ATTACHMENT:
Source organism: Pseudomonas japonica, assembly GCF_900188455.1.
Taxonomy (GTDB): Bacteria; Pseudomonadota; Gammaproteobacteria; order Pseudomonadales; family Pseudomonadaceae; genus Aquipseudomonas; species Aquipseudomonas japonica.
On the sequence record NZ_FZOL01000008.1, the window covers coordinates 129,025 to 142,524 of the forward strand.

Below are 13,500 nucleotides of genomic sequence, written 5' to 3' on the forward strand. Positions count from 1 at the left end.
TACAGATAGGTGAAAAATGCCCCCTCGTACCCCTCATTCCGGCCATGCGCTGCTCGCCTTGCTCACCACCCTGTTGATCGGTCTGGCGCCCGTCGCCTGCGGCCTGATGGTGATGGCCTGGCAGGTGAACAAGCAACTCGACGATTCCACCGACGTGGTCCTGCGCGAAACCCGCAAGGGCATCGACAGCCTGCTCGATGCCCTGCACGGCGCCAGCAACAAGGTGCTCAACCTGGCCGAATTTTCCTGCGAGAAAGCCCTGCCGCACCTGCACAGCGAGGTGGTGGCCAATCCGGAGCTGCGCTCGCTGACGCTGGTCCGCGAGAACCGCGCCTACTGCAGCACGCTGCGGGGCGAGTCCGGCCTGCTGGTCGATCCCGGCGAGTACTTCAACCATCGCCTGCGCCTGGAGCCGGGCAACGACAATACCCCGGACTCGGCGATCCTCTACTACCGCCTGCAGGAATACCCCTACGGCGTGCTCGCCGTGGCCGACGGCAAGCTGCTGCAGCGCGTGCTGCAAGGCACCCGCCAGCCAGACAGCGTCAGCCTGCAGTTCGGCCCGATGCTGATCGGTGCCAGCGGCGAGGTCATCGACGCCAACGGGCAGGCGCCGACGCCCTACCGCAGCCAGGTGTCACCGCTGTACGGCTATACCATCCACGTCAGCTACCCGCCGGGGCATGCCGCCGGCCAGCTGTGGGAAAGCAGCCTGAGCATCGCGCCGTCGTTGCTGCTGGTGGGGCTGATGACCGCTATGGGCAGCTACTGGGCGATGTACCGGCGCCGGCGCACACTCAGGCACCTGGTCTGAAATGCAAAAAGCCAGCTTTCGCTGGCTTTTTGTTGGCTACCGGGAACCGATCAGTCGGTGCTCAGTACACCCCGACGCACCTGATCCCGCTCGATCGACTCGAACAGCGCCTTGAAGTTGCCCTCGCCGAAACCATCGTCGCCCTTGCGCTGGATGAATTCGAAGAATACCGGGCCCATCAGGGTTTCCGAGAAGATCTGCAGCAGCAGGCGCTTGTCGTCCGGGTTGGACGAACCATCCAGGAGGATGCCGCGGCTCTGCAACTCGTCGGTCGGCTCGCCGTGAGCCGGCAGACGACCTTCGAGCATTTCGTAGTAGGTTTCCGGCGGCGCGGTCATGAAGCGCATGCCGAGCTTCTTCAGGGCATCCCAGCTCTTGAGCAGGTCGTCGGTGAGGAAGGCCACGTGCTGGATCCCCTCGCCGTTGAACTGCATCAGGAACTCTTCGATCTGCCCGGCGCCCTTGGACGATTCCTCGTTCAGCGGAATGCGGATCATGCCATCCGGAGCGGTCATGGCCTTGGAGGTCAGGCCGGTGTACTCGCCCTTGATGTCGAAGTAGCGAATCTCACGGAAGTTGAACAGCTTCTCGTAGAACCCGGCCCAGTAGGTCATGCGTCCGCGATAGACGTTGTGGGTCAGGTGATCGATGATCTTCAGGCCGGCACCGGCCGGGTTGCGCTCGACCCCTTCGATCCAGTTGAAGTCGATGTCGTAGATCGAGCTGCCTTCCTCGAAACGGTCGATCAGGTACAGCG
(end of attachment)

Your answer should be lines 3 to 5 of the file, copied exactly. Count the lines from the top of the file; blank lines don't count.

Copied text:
On the sequence record NZ_FZOL01000008.1, the window covers coordinates 129,025 to 142,524 of the forward strand.

Below are 13,500 nucleotides of genomic sequence, written 5' to 3' on the forward strand. Positions count from 1 at the left end.
TACAGATAGGTGAAAAATGCCCCCTCGTACCCCTCATTCCGGCCATGCGCTGCTCGCCTTGCTCACCACCCTGTTGATCGGTCTGGCGCCCGTCGCCTGCGGCCTGATGGTGATGGCCTGGCAGGTGAACAAGCAACTCGACGATTCCACCGACGTGGTCCTGCGCGAAACCCGCAAGGGCATCGACAGCCTGCTCGATGCCCTGCACGGCGCCAGCAACAAGGTGCTCAACCTGGCCGAATTTTCCTGCGAGAAAGCCCTGCCGCACCTGCACAGCGAGGTGGTGGCCAATCCGGAGCTGCGCTCGCTGACGCTGGTCCGCGAGAACCGCGCCTACTGCAGCACGCTGCGGGGCGAGTCCGGCCTGCTGGTCGATCCCGGCGAGTACTTCAACCATCGCCTGCGCCTGGAGCCGGGCAACGACAATACCCCGGACTCGGCGATCCTCTACTACCGCCTGCAGGAATACCCCTACGGCGTGCTCGCCGTGGCCGACGGCAAGCTGCTGCAGCGCGTGCTGCAAGGCACCCGCCAGCCAGACAGCGTCAGCCTGCAGTTCGGCCCGATGCTGATCGGTGCCAGCGGCGAGGTCATCGACGCCAACGGGCAGGCGCCGACGCCCTACCGCAGCCAGGTGTCACCGCTGTACGGCTATACCATCCACGTCAGCTACCCGCCGGGGCATGCCGCCGGCCAGCTGTGGGAAAGCAGCCTGAGCATCGCGCCGTCGTTGCTGCTGGTGGGGCTGATGACCGCTATGGGCAGCTACTGGGCGATGTACCGGCGCCGGCGCACACTCAGGCACCTGGTCTGAAATGCAAAAAGCCAGCTTTCGCTGGCTTTTTGTTGGCTACCGGGAACCGATCAGTCGGTGCTCAGTACACCCCGACGCACCTGATCCCGCTCGATCGACTCGAACAGCGCCTTGAAGTTGCCCTCGCCGAAACCATCGTCGCCCTTGCGCTGGATGAATTCGAAGAATACCGGGCCCATCAGGGTTTCCGAGAAGATCTGCAGCAGCAGGCGCTTGTCGTCCGGGTTGGACGAACCATCCAGGAGGATGCCGCGGCTCTGCAACTCGTCGGTCGGCTCGCCGTGAGCCGGCAGACGACCTTCGAGCATTTCGTAGTAGGTTTCCGGCGGCGCGGTCATGAAGCGCATGCCGAGCTTCTTCAGGGCATCCCAGCTCTTGAGCAGGTCGTCGGTGAGGAAGGCCACGTGCTGGATCCCCTCGCCGTTGAACTGCATCAGGAACTCTTCGATCTGCCCGGCGCCCTTGGACGATTCCTCGTTCAGCGGAATGCGGATCATGCCATCCGGAGCGGTCATGGCCTTGGAGGTCAGGCCGGTGTACTCGCCCTTGATGTCGAAGTAGCGAATCTCACGGAAGTTGAACAGCTTCTCGTAGAACCCGGCCCAGTAGGTCATGCGTCCGCGATAGACGTTGTGGGTCAGGTGATCGATGATCTTCAGGCCGGCACCGGCCGGGTTGCGCTCGACCCCTTCGATCCAGTTGAAGTCGATGTCGTAGATCGAGCTGCCTTCCTCGAAACGGTCGATCAGGTACAGCG